Do you examine your Basset Hound on a regular basis for abnormal lumps and bumps?
If not, you should start because the next best thing to preventative health care is early detection of health problems and disease.
An abnormal lump or bump could be a symptom of a health problem. By examining your dog on a regular basis, you'll be more likely to find a problem early before it progresses to a more serious stage. If a health problem is found early, then there's a better chance of successful treatment.
It's simple and it doesn't take long. Slowly rub your hands over your Basset Hound's entire body. Feel for abnormal lumps that may be under the skin and also for lumps or bumps that may be on the skin. Inspect your dog's skin for abnormalities or abrasions.
I examine my Basset Hound weekly, as recommended by my veterinarian. I usually find time to do it during a grooming session. Sometimes I'll do it while I'm petting him. He actually loves getting a rub down and it's quality time with my dog.
If you find a lump or bump, it doesn't necessarily mean that your dog has cancer, which is usually the first thought that comes to mind. There are many other causes of lumps and bumps. Therefore, it's important to have your Basset Hound examined by your veterinarian as soon as possible to determine the cause and treatment options if needed.
Early detection of health problems is important. With that in mind, check for Basset Hound lumps weekly and promptly contact your veterinarian if you find an abnormal bump or lump.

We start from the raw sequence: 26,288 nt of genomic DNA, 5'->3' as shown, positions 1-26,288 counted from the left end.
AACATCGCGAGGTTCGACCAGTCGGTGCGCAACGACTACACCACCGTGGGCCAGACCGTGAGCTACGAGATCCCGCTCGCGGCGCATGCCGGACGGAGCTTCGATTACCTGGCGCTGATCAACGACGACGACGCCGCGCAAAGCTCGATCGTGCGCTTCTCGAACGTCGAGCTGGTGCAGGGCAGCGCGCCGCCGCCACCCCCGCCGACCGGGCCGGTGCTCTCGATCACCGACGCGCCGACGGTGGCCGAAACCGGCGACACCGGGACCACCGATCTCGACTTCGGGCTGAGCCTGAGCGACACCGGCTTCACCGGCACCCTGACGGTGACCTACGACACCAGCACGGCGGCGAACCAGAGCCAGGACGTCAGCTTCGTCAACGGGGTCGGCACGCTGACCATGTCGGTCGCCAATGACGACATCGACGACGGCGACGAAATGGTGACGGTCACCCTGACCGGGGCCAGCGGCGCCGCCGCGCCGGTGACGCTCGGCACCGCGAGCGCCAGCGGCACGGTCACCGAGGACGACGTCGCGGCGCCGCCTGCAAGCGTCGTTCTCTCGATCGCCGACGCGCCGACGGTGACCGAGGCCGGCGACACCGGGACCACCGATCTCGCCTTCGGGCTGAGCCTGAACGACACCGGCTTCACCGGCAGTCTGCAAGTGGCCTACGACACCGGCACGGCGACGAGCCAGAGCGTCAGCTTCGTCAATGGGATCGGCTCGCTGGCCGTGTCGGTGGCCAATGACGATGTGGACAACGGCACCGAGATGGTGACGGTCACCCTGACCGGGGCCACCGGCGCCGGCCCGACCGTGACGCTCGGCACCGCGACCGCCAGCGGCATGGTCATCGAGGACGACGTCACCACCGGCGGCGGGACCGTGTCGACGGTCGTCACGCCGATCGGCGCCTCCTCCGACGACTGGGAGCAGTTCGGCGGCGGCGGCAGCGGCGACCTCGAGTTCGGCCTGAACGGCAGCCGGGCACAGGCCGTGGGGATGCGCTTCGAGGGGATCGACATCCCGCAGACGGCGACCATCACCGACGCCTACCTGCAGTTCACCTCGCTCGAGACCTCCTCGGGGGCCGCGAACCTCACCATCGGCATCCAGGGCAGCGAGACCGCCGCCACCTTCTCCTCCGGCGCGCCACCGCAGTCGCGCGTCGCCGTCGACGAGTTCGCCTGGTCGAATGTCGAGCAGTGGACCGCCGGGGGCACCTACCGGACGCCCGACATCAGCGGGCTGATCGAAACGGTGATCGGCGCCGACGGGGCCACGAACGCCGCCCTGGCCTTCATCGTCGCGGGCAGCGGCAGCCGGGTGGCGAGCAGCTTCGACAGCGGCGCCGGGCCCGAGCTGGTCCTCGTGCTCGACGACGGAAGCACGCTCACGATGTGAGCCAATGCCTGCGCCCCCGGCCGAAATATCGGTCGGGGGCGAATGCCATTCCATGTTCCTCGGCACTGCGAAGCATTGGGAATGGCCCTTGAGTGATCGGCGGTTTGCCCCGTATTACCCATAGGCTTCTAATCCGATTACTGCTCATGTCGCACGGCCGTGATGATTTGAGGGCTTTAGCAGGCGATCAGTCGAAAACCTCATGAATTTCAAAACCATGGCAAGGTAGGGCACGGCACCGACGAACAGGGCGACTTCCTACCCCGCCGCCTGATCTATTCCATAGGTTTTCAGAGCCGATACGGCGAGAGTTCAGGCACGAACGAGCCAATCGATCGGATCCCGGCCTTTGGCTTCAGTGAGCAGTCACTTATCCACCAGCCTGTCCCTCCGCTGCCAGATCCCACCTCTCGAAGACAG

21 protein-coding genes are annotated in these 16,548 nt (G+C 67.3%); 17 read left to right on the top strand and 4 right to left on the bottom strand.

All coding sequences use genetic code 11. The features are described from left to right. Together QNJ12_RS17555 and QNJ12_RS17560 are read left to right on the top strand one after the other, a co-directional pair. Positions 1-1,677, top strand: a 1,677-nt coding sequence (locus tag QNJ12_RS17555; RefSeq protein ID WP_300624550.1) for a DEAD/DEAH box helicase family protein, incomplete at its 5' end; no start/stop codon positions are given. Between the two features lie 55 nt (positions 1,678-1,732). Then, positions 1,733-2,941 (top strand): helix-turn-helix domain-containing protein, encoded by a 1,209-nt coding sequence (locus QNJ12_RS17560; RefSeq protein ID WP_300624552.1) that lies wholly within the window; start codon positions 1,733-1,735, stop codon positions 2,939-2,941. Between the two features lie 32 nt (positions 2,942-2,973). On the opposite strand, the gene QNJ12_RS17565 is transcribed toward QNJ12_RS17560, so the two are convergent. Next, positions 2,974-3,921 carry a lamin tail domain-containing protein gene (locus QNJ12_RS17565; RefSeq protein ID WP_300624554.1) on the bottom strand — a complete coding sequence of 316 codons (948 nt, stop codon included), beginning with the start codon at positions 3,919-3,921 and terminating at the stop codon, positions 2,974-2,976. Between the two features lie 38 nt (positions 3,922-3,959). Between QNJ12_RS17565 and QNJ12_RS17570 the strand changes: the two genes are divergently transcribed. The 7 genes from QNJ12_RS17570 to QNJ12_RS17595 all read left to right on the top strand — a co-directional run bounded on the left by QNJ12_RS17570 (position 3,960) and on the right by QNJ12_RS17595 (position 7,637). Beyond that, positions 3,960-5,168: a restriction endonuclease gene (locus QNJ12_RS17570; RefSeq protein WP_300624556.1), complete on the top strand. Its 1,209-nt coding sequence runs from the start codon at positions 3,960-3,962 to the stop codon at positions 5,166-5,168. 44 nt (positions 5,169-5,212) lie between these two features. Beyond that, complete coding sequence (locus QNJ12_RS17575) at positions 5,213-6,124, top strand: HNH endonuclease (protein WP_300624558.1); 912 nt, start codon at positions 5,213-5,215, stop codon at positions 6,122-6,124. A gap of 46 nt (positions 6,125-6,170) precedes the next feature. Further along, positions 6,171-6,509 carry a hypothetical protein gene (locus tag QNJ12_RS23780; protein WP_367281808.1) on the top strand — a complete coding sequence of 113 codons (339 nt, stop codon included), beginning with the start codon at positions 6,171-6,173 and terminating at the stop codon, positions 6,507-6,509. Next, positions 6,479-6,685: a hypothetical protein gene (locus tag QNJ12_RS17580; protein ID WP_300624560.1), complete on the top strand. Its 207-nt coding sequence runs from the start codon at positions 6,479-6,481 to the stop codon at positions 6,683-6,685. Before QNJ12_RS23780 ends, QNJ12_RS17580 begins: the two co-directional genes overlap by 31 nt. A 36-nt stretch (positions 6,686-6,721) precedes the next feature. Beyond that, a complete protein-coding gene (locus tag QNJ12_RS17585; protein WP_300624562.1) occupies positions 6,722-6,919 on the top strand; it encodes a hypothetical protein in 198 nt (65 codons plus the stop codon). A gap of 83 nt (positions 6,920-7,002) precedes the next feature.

Update August 2012: A few more lumps have developed on my Basset Hound, Hunter, over the past few years. He has a large lump near his shoulder (not visibly noticeable, but I can feel it with my hands), a small one on his tummy, and one in the loose skin of his neck. My vet checked all of them and thankfully they are all fatty tissue like the first one, i.e. nothing to worry about. The one on his stomach has gotten a little bigger. So I asked my vet about this at Hunter's recent, yearly checkup. She said that sometimes they do get bigger. But, it's nothing to worry about. She also said that it's not necessary to remove these lumps unless they become bothersome to him, which they aren't.
Update August 2008: I recently found a lump on my Basset Hound's left side. He's 6 years old now and I noticed it while I was petting him. It felt like a bubble under his skin. I had my vet check it out. She used a fine needle to draw some fluid from the lump. She then viewed the a sample under a microscope. I was worried. But when she came back from the lab, she gave me the good news. It's just fatty tissue - nothing to worry about. Hooray!
My dog, Hunter!
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